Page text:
By Alex Distefano
By Scott Snowden
By Anna Merlan
By Steve Almond
By Jena Ardell
By Jon Campbell
By Alan Scherstuhl
By Tessa Stuart
"Where are the powerful odors, the smells by which one recognizes so many cities," the historian Louis Chevalier wrote in his 1977 book The Assassination of Paris, ruing what by then was known as the consumer society, a place without the stench of blood from the old Chicago stockyards, without the sweat of labor, without the smell of thighs or the odor of armpits, above all without entrails"a closed universe, disinfected, deodorized, devoid of the unexpected, without surprises, with nothing shocking, a well-protected universe providing one does not leave one's room and understands that one can always be attacked in the elevator." For Chevalier, Les Halles symbolized struggle against "the de-Parisianization of Paris." Against the end of collective life in the city. Against the commissions and the technocrats and the unending press releases that chirp, "Au revoir, you beckoning whores and you lumpen literariat! Bonjour, festival marketplaces!"
New Yorkers, we know the routine. Behold, it's the de-fishification of the fish market! The de-meatification of the meatpacking district! EvenGod forbidthe de-Gowanusization of Gowanus! But places have a way of enduring long after they've been squelched. "Whether or not it was Satan," wrote Chevalier, who died at the age of 90 in 2001, "it must be noted that there was something about the resistance of Les Halles, something about the place itself, something mysterious." Les Halles lives on, in its beguiling way. Perhaps even in New York.
As the gendarmes closed in with their antiperspirant grenades and Les Halles began to crumble, a hand-lettered sign was soon plastered to a doomed block of buildings. "The center of Paris will be beautiful," it said. "Luxury will be king. The buildings of the Saint Martin block will be of high standing. But we will not be here. The commercial facilities will be spacious and rational. The parking immense. But we won't work here anymore. The streets will be spacious and the pedestrian ways numerous. But we won't walk here anymore. We won't live here anymore. Only the rich will be here."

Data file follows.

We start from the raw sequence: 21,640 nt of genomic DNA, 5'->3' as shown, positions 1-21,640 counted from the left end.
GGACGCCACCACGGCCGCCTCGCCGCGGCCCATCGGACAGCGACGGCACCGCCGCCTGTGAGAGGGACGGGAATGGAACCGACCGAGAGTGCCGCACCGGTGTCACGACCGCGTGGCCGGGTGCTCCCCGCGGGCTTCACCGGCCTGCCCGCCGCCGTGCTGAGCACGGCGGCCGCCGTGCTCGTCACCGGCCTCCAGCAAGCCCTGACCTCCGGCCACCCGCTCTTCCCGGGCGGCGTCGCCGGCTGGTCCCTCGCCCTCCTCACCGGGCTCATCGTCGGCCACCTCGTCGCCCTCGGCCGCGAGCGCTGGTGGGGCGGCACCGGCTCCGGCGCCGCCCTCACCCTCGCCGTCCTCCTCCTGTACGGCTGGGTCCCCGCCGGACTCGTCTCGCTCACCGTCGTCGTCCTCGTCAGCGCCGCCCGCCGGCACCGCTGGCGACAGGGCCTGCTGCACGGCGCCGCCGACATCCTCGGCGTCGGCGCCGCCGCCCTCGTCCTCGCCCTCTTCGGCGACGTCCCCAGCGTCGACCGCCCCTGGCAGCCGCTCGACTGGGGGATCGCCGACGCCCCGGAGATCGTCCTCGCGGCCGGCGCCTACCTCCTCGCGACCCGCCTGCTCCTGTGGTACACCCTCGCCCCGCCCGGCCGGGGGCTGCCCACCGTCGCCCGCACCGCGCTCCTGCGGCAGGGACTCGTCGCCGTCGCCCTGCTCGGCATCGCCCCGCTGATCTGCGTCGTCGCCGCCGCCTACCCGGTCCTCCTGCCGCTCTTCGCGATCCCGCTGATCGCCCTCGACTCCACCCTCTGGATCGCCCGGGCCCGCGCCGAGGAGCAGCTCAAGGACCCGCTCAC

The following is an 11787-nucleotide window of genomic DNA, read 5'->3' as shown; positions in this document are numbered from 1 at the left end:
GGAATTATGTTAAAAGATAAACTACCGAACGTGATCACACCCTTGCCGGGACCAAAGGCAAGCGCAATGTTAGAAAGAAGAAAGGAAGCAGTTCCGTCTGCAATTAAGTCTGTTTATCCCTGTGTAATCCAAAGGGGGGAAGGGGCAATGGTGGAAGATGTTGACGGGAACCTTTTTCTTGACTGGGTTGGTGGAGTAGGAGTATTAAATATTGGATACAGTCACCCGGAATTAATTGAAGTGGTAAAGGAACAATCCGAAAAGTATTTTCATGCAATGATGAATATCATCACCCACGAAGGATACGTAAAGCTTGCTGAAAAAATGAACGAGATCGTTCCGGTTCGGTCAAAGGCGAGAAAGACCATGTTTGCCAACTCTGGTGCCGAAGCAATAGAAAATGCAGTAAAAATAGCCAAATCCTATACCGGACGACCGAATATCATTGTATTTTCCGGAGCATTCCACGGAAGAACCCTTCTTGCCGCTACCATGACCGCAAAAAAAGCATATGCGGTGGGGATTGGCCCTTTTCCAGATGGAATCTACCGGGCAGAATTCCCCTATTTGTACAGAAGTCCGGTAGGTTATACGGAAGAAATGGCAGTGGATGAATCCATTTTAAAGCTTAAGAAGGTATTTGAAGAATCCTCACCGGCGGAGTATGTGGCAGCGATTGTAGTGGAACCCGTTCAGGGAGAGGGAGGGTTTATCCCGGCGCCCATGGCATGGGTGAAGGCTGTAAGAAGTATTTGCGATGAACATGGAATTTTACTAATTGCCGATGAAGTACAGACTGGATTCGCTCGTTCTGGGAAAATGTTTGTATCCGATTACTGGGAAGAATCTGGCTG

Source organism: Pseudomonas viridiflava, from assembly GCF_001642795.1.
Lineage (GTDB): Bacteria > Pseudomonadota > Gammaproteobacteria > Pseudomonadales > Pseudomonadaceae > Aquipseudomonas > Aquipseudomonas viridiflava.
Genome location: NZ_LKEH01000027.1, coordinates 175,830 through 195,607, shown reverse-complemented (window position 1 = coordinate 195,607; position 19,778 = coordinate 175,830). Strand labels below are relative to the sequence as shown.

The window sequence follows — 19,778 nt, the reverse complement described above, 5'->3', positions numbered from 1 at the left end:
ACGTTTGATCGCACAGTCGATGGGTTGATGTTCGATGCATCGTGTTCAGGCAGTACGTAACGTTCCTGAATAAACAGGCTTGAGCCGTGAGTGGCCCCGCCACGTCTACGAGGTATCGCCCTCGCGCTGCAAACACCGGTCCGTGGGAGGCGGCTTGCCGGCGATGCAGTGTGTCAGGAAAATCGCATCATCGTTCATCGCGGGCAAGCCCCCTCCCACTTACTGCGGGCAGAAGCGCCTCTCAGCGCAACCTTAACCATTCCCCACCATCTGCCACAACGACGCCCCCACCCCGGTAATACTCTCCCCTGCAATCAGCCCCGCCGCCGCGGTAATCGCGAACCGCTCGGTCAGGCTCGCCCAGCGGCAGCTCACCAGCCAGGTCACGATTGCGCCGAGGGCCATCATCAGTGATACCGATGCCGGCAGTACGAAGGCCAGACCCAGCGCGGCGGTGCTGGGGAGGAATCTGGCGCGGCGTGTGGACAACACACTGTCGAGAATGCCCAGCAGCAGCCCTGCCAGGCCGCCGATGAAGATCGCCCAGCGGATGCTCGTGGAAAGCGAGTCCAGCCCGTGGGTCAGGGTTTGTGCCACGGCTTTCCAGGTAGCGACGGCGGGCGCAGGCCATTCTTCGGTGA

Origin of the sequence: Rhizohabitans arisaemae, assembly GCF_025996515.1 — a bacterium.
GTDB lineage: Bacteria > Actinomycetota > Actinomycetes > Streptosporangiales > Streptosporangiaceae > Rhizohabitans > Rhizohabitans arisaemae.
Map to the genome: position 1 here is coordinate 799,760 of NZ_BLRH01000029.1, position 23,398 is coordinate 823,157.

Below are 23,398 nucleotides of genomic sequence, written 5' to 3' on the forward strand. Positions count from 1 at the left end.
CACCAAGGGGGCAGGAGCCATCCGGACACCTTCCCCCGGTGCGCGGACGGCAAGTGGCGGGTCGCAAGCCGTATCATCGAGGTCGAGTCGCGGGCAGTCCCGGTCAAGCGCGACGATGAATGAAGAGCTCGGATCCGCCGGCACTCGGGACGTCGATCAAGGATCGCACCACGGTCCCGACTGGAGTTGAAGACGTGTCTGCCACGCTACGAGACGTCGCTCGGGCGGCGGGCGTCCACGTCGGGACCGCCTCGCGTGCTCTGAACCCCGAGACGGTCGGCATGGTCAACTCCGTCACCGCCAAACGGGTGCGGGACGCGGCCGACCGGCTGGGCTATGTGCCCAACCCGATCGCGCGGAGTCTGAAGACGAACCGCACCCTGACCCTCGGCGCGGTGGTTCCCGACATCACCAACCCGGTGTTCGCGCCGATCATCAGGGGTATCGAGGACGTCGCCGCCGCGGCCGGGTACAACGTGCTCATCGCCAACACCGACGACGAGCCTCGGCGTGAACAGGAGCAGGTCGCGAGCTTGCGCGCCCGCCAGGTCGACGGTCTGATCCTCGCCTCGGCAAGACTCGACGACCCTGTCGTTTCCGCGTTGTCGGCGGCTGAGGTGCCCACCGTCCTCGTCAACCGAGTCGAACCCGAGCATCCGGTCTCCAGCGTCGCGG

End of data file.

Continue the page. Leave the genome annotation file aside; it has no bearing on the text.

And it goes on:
And as everyone knows, the rich have no odor.
Consider this a cautionary tale. A decade before Louis-Napoléon unfurled his umbrellas of iron at Les Halles, the French savant Alexis de Tocqueville pondered this peculiar power, which turns the wildness of life into something you spend a pretty penny on at the lingerie store, and makes democratic nations into flocks of well-turned sheep. "Such a power does not destroy, but it prevents existence," he wrote in 1840; "it does not tyrannize, but it compresses, enervates, extinguishes, and stupefies a people, till each nation is reduced to nothing better than a flock of timid and industrious animals, of which the government is the shepherd."
In other words, my friends, we're all just pigs in a blanket.
Jeff Byles is a recovering vegetarian. He is working onRubble, a cultural history of demolition.